I am taking my time this year, working three or four hours daily to strike the tomato patch, clear the ground cover, and dig up the soil. I have six shifts on six days thus far. Partly the extra time is because I’m aging. Mostly it’s because I enjoy gardening in the brilliant fall weather and don’t want it to end. It will be the last garden planting before winter.

I haven’t studied the history of garlic yet it is an amazing vegetable. The genetics of what I use came from a farm that developed it over more than 20 years. I watch for fungus and cull the best cloves for planting just as she did. 100 garlic plants will get me through the year and the seeds are ready to go into the ground.

Last night I made Guajillo chili sauce using the rest of the gleaned Guajillo chilies and smaller cloves of garlic culled from the seed selection process. I cut the chilies in three pieces, added a dozen cloves of garlic, a few tomatoes gleaned from the garden as I was clearing the tomato patch, salt, and enough tomato juice to cover the bottom of the pan. The mixture cooked down and I added home made apple cider vinegar to cover. Once the chilies were soft, I set them aside to cool on the counter while I made dinner. I blended them in my 40-year old Osterizer and used a funnel to remove the tough skin and seed. It made three pints, which, along with all the other chili sauce in the refrigerator, will last until next year.

Once garlic is planted and mulched, the rest of garden work is getting ready for winter. After that, it’s back to writing my autobiography.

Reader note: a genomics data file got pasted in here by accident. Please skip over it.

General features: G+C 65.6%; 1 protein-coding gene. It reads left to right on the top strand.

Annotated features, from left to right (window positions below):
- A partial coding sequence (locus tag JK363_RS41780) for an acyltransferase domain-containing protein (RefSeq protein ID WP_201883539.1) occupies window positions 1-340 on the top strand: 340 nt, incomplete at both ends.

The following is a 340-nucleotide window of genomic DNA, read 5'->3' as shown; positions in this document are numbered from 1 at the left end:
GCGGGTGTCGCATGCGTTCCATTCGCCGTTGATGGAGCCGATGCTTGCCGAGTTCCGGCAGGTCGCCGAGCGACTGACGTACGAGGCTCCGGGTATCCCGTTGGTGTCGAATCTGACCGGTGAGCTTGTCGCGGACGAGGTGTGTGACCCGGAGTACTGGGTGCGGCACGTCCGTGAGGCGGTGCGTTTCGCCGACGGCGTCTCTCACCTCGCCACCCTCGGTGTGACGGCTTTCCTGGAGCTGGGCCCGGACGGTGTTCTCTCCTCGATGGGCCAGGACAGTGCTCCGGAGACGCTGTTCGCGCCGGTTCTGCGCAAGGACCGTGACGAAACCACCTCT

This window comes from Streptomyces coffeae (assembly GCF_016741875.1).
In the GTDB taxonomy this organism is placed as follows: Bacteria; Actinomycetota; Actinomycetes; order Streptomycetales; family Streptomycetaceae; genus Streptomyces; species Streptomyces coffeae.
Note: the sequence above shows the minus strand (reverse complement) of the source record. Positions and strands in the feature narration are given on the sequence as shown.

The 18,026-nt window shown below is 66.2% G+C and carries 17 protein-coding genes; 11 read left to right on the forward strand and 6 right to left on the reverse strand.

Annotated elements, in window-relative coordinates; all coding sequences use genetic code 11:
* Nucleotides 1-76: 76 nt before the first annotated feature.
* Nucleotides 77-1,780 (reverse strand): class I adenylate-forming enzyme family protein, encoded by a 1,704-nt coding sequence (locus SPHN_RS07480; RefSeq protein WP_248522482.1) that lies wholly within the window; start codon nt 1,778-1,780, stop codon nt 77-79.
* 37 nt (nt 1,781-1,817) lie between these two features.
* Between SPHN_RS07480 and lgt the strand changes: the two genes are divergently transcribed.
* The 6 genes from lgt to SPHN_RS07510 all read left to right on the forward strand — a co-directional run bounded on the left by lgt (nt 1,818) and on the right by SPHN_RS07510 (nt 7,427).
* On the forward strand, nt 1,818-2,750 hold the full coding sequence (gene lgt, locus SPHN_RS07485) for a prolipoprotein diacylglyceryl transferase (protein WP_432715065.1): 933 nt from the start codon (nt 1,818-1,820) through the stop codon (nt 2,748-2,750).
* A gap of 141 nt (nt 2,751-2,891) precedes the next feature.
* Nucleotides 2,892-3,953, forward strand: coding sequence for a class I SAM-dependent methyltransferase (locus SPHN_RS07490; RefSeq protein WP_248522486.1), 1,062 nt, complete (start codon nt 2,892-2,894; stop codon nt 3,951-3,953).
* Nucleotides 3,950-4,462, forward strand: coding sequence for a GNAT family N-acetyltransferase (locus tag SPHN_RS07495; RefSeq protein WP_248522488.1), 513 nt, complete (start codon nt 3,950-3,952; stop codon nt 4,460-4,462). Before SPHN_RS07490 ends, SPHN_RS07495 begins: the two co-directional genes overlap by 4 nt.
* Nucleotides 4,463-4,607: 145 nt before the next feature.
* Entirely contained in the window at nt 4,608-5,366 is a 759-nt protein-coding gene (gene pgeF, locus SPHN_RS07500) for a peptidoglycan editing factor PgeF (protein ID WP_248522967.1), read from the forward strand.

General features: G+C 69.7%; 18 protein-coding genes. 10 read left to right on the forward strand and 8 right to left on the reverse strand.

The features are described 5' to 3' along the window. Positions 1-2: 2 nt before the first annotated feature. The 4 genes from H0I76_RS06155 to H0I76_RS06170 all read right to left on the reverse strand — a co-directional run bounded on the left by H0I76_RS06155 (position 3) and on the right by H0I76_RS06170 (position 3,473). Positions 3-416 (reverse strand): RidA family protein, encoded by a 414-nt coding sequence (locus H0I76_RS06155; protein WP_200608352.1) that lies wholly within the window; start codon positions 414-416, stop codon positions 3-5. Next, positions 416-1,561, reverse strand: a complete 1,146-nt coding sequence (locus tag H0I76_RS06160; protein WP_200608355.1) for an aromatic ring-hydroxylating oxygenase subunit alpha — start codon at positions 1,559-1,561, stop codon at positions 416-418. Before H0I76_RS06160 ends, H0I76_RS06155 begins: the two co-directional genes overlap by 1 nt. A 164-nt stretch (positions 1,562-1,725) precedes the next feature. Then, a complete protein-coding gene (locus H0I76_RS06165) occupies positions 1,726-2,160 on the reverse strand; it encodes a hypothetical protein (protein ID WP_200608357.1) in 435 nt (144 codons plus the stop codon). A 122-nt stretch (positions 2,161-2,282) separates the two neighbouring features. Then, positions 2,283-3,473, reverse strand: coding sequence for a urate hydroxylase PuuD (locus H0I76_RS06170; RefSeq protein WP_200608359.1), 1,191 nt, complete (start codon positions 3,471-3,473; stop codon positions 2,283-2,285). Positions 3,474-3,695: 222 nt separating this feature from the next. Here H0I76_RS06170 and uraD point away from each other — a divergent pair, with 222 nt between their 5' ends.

Garden plot planned for garlic.
Categories
Kitchen Garden

Cook’s Journey

Soup Ingredients

After dinner I put a two-pound bag of Great Northern beans in a pot to soak. The next morning, I drained and rinsed them, and covered with water to soak some more. At noon there was one more rinse, then I covered the beans with canned vegetable broth and turned on the heat.

In a separate pan I placed one large, chopped onion, the rest of the fresh celery from the garden plus three stalks from the store, and five thinly sliced medium carrots. Adding six bay leaves and some salt, I covered the mixture with more vegetable broth and turned on the heat.

Once both pots were boiling, I turned the temperature down to simmer. When the beans were cooked through, I strained the mirepoix mixture, reserved the liquid, and added the cooked vegetables to the beans. The soup simmered until dinner time. It was delicious.

There is no recipe for this bean soup. The ingredients are timeless. The process harks back to the oldest times. Times when how to cook was embedded in oral tradition and mass-produced cook books and the internet did not exist.